Alimony: How long do I have to pay?
- posted: Jun. 04, 2019
In New Jersey identifies four types of alimony (spousal support) that supporting spouses may be obligated to pay if the facts of the case warrant alimony and/or spousal support at all. These are open durational alimony (formerly known as “permanent” alimony), limited duration alimony, rehabilitative alimony, and reimbursement alimony. Therefore, if the facts of any divorce case so warrant, a court in New Jersey is authorized to establish or direct payment of any of these types of alimony or they can order a combination of types of alimony.
As to the specific types, they are defined as follows:
- Open Duration Alimony: This is financial support awarded in longer term marriages and up until the 2013 statutory amendments was referred to as “permanent” alimony.
- Limited Duration Alimony: Limited duration alimony is similar to open durational alimony by way of its application however it is utilized for marriages of a shorter term. Therefore, it is generally used where an economic need for alimony has been established (as well as an economic ability to pay the requested or needed alimony) but where the marriage was a shorter duration which would render permanent alimony unfair or inequitable.
- Rehabilitative Alimony: This type of alimony is utilized in marriages wherein it would be appropriate to assist the dependent spouse on re-enterin the work world or the time needed to get the educational, experience or training necessary to return to the workforce.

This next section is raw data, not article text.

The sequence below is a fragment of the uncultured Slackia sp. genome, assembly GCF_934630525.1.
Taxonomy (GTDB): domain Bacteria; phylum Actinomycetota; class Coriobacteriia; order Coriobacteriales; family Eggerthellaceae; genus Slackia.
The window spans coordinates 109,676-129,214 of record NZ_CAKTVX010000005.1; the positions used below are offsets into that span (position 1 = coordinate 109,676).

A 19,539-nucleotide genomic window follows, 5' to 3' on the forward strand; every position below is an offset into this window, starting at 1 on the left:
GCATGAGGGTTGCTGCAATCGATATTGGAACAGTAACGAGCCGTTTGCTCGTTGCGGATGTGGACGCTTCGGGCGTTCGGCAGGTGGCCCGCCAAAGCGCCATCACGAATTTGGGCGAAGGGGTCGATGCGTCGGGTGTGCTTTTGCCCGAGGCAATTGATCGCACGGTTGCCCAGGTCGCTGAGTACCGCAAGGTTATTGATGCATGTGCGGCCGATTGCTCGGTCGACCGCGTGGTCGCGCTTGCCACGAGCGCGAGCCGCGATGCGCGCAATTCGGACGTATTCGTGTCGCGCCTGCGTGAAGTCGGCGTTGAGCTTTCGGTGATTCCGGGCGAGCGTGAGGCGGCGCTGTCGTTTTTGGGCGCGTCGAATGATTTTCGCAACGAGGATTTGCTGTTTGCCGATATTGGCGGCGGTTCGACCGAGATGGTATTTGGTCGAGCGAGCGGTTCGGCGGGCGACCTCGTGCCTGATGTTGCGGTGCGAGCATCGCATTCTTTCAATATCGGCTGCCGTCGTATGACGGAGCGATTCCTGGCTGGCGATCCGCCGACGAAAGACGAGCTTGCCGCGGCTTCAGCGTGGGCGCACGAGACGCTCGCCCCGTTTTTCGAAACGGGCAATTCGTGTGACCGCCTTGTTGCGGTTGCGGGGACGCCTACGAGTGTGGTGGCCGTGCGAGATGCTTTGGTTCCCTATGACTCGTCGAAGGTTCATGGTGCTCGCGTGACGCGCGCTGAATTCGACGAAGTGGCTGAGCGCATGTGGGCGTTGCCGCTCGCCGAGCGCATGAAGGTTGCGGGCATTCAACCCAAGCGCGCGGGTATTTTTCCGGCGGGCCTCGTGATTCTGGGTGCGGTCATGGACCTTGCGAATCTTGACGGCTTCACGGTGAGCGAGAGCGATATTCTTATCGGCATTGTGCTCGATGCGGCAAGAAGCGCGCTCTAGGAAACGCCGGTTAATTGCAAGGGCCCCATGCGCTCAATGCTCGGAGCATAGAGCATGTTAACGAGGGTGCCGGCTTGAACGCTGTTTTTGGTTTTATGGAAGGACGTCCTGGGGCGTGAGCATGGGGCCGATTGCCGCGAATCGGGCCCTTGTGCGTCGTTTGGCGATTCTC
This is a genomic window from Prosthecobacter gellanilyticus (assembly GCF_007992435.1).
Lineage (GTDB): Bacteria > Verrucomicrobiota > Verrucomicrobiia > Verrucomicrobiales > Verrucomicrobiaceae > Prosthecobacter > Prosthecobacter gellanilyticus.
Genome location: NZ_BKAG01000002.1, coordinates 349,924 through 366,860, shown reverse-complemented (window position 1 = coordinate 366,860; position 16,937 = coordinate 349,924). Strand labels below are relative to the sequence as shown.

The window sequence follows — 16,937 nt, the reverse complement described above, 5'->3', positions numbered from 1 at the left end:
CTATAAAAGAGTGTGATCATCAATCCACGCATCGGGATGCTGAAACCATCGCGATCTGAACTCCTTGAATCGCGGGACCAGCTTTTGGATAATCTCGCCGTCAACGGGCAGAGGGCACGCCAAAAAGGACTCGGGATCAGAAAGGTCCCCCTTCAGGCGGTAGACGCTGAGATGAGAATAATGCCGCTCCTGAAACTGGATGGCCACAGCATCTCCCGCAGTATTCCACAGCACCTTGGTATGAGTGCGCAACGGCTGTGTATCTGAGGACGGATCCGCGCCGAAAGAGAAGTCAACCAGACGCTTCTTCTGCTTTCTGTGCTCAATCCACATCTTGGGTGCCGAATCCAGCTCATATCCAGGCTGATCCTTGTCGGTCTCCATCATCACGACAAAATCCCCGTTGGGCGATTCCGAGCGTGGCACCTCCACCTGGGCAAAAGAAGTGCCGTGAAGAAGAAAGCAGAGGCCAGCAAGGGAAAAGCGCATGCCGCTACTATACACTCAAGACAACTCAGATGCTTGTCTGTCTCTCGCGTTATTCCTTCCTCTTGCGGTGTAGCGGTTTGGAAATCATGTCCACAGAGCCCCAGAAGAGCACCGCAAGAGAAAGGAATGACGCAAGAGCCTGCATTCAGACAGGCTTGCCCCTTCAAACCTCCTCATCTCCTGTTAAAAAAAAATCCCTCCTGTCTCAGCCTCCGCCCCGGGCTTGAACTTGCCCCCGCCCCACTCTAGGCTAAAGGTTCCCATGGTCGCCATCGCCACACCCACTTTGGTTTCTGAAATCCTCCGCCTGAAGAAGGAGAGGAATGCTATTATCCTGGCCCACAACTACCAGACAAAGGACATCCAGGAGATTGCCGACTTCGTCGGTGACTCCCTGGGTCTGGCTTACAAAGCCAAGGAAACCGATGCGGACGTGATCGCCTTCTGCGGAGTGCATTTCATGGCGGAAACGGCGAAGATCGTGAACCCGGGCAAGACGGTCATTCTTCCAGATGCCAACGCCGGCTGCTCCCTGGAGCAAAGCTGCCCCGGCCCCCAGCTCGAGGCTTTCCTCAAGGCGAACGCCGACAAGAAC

- Reimbursement Alimony: Reimbursement alimony is usually requested and/or ordered in matters where one party made financial contributions or financially supported the other spouse during their education or professional training and placed that spouse in a position to earn a greater income.
As stated above, the Court’s can order one of the above types of alimony and/or could combine an alimony award, such as ordering rehabilitative alimony for the first few years of an alimony award and converting the remaining years to an award of limited duration alimony. For example, the Court may Order a paying spouse to pay more alimony for the first few years of the alimony term so as to enable a supported spouse to return to school and obtain the degree they need to resume full-time meaningful employment and then reduce the amount of their support based upon the income one should earn upon completion of that degree and/or training.
There are numerous other examples of combination alimony that can be awarded and no two cases are ever the same. Each case should be considered on the factual circumstances surrounding that case and of course by applying the statutory factors pertaining to awards of alimony, including but not limited to the ability of the parties to pay support, the actual need for financial support, the parties’ respective ages, the marital lifestyle, their roles during the marriage both as to financial contributions and non-monetary contributions, and of course the length of the marriage.
The difference in outcome in the cases reported by the New Jersey courts reflects that the type of alimony, amount and duration of alimony all require analyzing the specific facts and circumstances of each individual case. If you are going through a divorce and alimony is an issue, Kelli M. Martone, Esq. of the Martone Law Group, LLC has the experience necessary to provide you with advice and guidance through this very fact sensitive and significant part of many divorces. Call us today at 856-617-6700 to schedule your consultation today.